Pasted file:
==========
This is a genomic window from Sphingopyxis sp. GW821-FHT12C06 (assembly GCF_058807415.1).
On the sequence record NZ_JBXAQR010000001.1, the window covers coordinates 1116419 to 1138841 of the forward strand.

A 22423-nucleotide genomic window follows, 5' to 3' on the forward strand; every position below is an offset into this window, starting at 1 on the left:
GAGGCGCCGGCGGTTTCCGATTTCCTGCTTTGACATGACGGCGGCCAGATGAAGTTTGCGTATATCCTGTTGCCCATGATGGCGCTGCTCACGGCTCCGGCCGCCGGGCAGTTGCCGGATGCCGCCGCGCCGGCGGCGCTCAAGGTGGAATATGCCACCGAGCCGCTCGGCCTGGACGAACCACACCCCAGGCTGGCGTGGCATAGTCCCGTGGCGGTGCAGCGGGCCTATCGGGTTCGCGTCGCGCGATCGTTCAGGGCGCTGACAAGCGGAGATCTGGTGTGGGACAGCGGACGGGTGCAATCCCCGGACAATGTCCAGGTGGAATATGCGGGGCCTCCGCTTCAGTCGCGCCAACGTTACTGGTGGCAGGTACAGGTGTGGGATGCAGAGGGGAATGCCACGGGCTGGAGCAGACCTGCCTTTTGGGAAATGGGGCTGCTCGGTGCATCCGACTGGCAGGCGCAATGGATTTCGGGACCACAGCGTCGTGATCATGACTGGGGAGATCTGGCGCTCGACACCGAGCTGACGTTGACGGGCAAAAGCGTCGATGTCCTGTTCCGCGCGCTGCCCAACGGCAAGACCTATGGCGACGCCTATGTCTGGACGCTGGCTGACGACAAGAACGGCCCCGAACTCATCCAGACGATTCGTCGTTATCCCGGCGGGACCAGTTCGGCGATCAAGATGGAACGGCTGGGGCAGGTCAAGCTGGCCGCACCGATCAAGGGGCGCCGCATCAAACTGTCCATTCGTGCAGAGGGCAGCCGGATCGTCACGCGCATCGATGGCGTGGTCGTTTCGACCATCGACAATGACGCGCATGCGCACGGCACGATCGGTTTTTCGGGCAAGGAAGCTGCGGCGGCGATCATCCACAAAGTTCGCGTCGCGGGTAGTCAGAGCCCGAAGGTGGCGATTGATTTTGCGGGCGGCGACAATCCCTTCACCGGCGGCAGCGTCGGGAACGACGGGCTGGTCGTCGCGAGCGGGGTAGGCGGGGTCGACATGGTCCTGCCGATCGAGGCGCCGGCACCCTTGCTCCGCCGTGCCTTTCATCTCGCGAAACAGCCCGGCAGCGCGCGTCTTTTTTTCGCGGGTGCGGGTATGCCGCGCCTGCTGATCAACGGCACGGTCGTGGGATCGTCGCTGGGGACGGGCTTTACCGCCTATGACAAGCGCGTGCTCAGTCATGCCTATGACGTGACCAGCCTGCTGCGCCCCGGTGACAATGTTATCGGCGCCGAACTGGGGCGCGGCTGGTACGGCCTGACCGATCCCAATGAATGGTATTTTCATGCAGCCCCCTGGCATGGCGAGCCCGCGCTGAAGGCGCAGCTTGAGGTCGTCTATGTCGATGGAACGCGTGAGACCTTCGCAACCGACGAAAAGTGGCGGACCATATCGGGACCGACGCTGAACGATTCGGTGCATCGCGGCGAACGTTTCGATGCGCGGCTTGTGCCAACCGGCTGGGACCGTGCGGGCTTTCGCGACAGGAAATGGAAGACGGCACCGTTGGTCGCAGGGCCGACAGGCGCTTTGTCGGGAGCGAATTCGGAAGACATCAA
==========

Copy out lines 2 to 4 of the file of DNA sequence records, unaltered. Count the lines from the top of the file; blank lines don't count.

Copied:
On the sequence record NZ_JBXAQR010000001.1, the window covers coordinates 1116419 to 1138841 of the forward strand.

A 22423-nucleotide genomic window follows, 5' to 3' on the forward strand; every position below is an offset into this window, starting at 1 on the left:
GAGGCGCCGGCGGTTTCCGATTTCCTGCTTTGACATGACGGCGGCCAGATGAAGTTTGCGTATATCCTGTTGCCCATGATGGCGCTGCTCACGGCTCCGGCCGCCGGGCAGTTGCCGGATGCCGCCGCGCCGGCGGCGCTCAAGGTGGAATATGCCACCGAGCCGCTCGGCCTGGACGAACCACACCCCAGGCTGGCGTGGCATAGTCCCGTGGCGGTGCAGCGGGCCTATCGGGTTCGCGTCGCGCGATCGTTCAGGGCGCTGACAAGCGGAGATCTGGTGTGGGACAGCGGACGGGTGCAATCCCCGGACAATGTCCAGGTGGAATATGCGGGGCCTCCGCTTCAGTCGCGCCAACGTTACTGGTGGCAGGTACAGGTGTGGGATGCAGAGGGGAATGCCACGGGCTGGAGCAGACCTGCCTTTTGGGAAATGGGGCTGCTCGGTGCATCCGACTGGCAGGCGCAATGGATTTCGGGACCACAGCGTCGTGATCATGACTGGGGAGATCTGGCGCTCGACACCGAGCTGACGTTGACGGGCAAAAGCGTCGATGTCCTGTTCCGCGCGCTGCCCAACGGCAAGACCTATGGCGACGCCTATGTCTGGACGCTGGCTGACGACAAGAACGGCCCCGAACTCATCCAGACGATTCGTCGTTATCCCGGCGGGACCAGTTCGGCGATCAAGATGGAACGGCTGGGGCAGGTCAAGCTGGCCGCACCGATCAAGGGGCGCCGCATCAAACTGTCCATTCGTGCAGAGGGCAGCCGGATCGTCACGCGCATCGATGGCGTGGTCGTTTCGACCATCGACAATGACGCGCATGCGCACGGCACGATCGGTTTTTCGGGCAAGGAAGCTGCGGCGGCGATCATCCACAAAGTTCGCGTCGCGGGTAGTCAGAGCCCGAAGGTGGCGATTGATTTTGCGGGCGGCGACAATCCCTTCACCGGCGGCAGCGTCGGGAACGACGGGCTGGTCGTCGCGAGCGGGGTAGGCGGGGTCGACATGGTCCTGCCGATCGAGGCGCCGGCACCCTTGCTCCGCCGTGCCTTTCATCTCGCGAAACAGCCCGGCAGCGCGCGTCTTTTTTTCGCGGGTGCGGGTATGCCGCGCCTGCTGATCAACGGCACGGTCGTGGGATCGTCGCTGGGGACGGGCTTTACCGCCTATGACAAGCGCGTGCTCAGTCATGCCTATGACGTGACCAGCCTGCTGCGCCCCGGTGACAATGTTATCGGCGCCGAACTGGGGCGCGGCTGGTACGGCCTGACCGATCCCAATGAATGGTATTTTCATGCAGCCCCCTGGCATGGCGAGCCCGCGCTGAAGGCGCAGCTTGAGGTCGTCTATGTCGATGGAACGCGTGAGACCTTCGCAACCGACGAAAAGTGGCGGACCATATCGGGACCGACGCTGAACGATTCGGTGCATCGCGGCGAACGTTTCGATGCGCGGCTTGTGCCAACCGGCTGGGACCGTGCGGGCTTTCGCGACAGGAAATGGAAGACGGCACCGTTGGTCGCAGGGCCGACAGGCGCTTTGTCGGGAGCGAATTCGGAAGACATCAA